Image: Mads Mikkelsen as Martin in Another Round [Source: Google Images]
Four lifelong friends who all work as teachers. Find themselves exhausted with life, little to no joy and passion void in their souls. Depressed with where they have ended up and feeling an envy towards their binge drinking, high on life students. Nikolaj, the groups psychology teacher, shares with them a theory from a Swiss Psychiatrist. That human beings were born with a blood-alcohol deficiency of 0.05% and to gain a new found joy and success in personal and professional life we should try maintain that level throughout the day by drinking. So the group take it as an experiment to see if there is any truth to it.
What a life. That’s effectively the first and last words in Another Round. It would be easy to pitch this film or write it off as simply being a story of getting absolutely sloshed, general buffoonery and the potential dangers. But Another Round dares to dabble in depth, in the horrors and the joys and everything in-between when it comes to alcoholism. But most prominently the films is a life affirming venture that the main character, played by Mads Mikkelsen. Becomes a vessel for the director himself as well as the audience.
What’s clear in the plot of Another Round is that it could not simply be a glowing review of getting drunk whenever you can, as much as it couldn’t be a foreboding message about how drinking will ruin your life. As with all things and it runs through the core of this film, life is about moderation as is drinking. We see the ying and yang as to where drinking can get you. So let’s start with the not so joyous. The character of Tommy. Like the others he is on-board to try this out and much like our main character Martin. He too pushes the boat out and wants to keep climbing the intoxication ladder as they all start to see tangible positive effects on their life. What the film does through the first and second acts brilliantly as its almost subtle enough to miss and yet its there right in front of you. Is that it captures what anyone drinking can fall easily prey to, you the audience get caught up in it while watching – its the exuberant joy that can come from getting drunk. As the audience we laugh and get swept up along with the characters in enjoying the hilarity and fun of it all, you’d almost start to think the theory of the deficiency was correct.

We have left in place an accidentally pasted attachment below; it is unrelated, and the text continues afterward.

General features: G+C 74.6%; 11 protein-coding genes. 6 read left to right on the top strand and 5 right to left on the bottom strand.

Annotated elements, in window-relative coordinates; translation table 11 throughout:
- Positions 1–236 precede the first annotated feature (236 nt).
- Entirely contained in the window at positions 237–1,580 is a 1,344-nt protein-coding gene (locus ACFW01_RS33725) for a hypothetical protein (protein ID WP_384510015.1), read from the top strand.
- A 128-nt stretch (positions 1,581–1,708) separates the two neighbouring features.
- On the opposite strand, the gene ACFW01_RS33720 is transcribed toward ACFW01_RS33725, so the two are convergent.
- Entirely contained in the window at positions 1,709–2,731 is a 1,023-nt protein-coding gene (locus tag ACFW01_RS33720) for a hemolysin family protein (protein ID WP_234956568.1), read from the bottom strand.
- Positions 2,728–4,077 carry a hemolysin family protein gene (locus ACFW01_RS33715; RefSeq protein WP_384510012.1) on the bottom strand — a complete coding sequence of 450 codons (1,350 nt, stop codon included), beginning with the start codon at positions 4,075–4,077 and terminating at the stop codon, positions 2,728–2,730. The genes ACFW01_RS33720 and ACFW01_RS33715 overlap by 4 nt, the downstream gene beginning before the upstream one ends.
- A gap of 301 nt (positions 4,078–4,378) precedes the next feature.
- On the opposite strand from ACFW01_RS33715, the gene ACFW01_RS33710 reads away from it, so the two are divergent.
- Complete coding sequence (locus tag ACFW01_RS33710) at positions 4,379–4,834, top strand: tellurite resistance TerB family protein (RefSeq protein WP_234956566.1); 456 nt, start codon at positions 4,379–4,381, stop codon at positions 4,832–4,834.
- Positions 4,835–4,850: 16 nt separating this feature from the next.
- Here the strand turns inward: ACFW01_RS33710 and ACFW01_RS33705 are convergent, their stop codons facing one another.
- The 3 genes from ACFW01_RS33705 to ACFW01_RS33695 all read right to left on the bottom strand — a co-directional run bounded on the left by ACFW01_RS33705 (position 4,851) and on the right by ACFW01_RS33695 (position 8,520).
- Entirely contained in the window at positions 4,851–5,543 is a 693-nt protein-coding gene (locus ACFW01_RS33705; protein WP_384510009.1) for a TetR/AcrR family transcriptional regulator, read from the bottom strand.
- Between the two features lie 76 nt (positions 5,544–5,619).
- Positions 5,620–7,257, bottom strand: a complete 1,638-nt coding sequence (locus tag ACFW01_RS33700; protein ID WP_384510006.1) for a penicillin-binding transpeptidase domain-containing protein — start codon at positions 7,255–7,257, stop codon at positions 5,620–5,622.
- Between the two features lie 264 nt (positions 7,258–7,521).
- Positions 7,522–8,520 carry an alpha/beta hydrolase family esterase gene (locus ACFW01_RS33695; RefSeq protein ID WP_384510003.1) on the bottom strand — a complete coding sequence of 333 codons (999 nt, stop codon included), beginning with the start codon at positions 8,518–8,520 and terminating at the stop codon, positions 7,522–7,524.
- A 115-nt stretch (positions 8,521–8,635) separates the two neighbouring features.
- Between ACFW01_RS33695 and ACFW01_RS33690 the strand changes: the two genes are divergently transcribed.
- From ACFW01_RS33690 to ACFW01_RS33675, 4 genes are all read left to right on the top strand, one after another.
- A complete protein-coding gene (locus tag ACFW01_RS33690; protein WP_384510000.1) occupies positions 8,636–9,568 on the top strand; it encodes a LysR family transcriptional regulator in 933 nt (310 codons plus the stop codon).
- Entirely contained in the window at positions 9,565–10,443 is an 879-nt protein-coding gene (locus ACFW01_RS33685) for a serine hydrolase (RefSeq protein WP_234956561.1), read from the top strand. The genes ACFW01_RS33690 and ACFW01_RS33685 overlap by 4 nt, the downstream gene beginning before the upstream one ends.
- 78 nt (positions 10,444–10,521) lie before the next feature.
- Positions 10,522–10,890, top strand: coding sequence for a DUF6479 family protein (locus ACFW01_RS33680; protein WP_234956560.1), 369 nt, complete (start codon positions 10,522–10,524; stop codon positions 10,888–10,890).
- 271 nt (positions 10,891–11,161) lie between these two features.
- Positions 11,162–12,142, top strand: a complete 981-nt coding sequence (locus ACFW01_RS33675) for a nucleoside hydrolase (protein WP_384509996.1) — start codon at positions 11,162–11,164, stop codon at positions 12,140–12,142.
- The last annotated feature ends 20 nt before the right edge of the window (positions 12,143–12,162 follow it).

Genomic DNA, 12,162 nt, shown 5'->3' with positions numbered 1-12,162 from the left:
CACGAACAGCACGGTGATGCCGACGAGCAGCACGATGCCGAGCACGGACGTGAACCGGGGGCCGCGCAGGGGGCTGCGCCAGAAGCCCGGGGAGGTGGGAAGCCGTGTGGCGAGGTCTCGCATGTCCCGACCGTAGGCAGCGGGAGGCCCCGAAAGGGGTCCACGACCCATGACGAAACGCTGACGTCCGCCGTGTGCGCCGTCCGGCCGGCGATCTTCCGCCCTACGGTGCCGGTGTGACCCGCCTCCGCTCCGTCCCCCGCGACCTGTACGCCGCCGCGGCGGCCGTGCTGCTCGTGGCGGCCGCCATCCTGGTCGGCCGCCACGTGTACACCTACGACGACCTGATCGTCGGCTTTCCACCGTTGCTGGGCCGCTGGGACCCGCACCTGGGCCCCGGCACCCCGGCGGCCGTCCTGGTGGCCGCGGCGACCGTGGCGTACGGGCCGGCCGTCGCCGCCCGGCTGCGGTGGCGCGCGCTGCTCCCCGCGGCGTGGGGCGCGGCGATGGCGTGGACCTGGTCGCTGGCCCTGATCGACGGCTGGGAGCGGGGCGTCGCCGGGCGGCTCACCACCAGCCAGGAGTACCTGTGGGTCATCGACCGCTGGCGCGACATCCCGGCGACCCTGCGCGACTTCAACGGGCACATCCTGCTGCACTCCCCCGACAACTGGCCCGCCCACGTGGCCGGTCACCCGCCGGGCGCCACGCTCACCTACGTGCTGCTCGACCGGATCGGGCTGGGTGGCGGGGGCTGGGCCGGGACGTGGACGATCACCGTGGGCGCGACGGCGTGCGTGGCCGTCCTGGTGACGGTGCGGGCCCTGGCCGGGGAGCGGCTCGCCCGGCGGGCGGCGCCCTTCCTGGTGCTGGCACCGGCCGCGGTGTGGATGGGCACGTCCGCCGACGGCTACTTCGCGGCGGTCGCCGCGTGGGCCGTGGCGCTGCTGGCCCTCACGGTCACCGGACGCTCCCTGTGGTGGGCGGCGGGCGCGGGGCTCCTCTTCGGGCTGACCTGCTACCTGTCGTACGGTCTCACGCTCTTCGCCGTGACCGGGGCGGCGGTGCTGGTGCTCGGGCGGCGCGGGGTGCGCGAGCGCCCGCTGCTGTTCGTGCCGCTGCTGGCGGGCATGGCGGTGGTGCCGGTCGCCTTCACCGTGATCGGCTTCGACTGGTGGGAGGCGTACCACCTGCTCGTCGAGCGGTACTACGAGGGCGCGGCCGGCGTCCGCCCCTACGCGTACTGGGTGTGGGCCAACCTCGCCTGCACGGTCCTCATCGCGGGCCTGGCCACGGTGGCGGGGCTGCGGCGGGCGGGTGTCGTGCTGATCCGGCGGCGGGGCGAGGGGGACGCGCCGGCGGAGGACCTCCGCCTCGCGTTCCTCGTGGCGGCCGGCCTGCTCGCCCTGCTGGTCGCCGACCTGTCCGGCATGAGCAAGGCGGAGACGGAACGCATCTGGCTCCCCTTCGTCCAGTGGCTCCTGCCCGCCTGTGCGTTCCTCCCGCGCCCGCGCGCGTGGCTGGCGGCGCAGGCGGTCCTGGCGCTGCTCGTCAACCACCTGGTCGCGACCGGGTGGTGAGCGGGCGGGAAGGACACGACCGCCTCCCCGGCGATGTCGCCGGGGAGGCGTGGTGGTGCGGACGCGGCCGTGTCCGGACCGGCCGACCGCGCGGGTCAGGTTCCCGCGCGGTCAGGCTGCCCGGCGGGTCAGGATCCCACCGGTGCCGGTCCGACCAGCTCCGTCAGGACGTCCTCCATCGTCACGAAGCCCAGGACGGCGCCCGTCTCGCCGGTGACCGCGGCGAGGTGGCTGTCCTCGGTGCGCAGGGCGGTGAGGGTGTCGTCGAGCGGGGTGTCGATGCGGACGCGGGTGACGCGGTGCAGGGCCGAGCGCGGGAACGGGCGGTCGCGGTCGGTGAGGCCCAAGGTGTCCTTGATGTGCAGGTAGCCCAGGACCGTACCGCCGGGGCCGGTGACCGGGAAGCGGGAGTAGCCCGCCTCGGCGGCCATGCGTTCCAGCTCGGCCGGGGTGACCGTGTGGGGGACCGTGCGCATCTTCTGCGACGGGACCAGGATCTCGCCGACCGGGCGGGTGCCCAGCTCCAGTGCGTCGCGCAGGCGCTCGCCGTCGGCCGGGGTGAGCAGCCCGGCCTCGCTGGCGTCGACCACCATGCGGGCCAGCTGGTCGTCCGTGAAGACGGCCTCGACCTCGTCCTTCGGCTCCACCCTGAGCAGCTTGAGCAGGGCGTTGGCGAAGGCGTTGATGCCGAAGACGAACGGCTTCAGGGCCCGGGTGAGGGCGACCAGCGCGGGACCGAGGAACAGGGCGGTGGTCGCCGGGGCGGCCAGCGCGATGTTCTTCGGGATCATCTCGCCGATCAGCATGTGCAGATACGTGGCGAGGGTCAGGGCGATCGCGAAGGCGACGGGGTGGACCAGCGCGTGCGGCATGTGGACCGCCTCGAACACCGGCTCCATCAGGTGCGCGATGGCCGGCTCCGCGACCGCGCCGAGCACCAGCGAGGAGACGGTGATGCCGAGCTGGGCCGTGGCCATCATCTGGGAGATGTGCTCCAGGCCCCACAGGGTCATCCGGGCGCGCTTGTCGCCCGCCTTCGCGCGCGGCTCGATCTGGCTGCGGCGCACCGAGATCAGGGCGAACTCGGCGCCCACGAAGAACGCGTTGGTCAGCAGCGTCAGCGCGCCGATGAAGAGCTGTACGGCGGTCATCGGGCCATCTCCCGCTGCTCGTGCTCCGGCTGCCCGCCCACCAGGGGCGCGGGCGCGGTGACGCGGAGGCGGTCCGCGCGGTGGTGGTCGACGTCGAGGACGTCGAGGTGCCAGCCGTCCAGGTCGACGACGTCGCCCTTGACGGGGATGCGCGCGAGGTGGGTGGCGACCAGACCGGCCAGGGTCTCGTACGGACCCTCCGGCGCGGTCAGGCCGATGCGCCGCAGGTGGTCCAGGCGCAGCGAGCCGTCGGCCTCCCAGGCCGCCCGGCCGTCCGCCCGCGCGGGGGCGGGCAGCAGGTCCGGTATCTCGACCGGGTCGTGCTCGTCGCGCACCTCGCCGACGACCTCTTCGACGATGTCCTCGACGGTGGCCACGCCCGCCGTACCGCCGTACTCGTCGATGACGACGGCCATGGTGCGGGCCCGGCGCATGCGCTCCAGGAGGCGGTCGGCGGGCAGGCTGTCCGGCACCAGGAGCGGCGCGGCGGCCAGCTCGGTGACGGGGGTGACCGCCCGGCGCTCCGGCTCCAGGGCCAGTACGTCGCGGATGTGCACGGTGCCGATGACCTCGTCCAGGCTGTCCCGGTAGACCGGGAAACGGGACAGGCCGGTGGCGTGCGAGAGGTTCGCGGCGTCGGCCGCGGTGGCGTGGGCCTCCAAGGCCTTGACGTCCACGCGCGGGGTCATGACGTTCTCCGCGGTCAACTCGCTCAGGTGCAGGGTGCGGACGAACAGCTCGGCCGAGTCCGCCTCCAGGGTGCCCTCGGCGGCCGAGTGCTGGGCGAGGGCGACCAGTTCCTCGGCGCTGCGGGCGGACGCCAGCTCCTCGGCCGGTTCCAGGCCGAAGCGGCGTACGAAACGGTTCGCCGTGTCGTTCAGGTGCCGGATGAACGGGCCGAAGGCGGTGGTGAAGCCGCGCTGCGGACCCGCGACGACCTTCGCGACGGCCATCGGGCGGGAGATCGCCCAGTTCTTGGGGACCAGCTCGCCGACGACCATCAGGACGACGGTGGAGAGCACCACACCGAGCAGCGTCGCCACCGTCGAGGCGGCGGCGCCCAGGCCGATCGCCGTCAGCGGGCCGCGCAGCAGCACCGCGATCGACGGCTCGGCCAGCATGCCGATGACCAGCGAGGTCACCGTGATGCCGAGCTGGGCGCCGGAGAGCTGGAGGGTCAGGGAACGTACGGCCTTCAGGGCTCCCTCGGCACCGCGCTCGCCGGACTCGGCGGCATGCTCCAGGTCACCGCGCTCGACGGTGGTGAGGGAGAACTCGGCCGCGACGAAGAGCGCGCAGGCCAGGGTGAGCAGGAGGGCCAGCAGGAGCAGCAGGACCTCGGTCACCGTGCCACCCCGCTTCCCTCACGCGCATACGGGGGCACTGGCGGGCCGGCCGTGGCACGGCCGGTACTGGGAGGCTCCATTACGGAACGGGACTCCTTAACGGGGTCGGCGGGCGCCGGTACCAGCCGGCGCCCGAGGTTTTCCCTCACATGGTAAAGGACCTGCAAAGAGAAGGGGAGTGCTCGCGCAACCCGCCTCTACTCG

It’s there, however, when the film does exactly what happens to the actual people who get swept up in this feeling of seemingly constant joy. It’s takes a turn for the worst. Thankfully not in an over dramatic way but in a realistic way. A lot of what happens you could easily see happening to any of the characters involved but this one got unlucky, his addiction too deeply rooted. In learning about this film, this side of the tale was where the plot was going to focus but in a tragic irony, real life events found themselves reflecting on the film and art imitated life, just as the film wants life to imitate art. The director, crew and cast had to deal with tragedy while coming back to a movie they felt was dark enough. In an effort to deal with the tragedy and remind themselves of the wonders of life. The narrative becomes more life affirming after dealing the dangers of alcoholism. But not in an off handed dismissal. In a clinging, releasing demonstration of tragic comedy and all what life is, encapsulated. The film is an exploration of these very moments and how life can deal you constant bad hands, it can beat you to the ground and take away all that you hold dear and in the same sentence can bring you unprecedented joy, laughter and exuberant memories to look back on. The film ultimately is about taking hold of the latter and make the most of life, through the good and the bad.
In many ways it’s a perfect film to watch as the world slowly withdraws from a pandemic. It’s certainly a film I can imagine coming back to time and time again for some much needed joy and some positive affirmation. It’s a film about drinking, yes. It’s a film to laugh at, yes. It’s a film dealing with the depths of addiction, yes. It’s a film remarking on just how much life throws the worst at you, yes. It’s a film that delights in the buffoonery of being drunk, yes. It’s a film that wonderfully shares in the bonds of friendship, yes. It’s a film that most of all wants you to say yes, to life. To enjoying yourself, to taking the bad with the good, to make the most of it, to not let yourself lose passion for it. The ending is a moment it builds up to for the entire film as huge demonstration of letting go and not weighing yourself down, not to forgot or dismiss those around you and who you care for but to live for yourself and them. It wants to remind you what a life this is.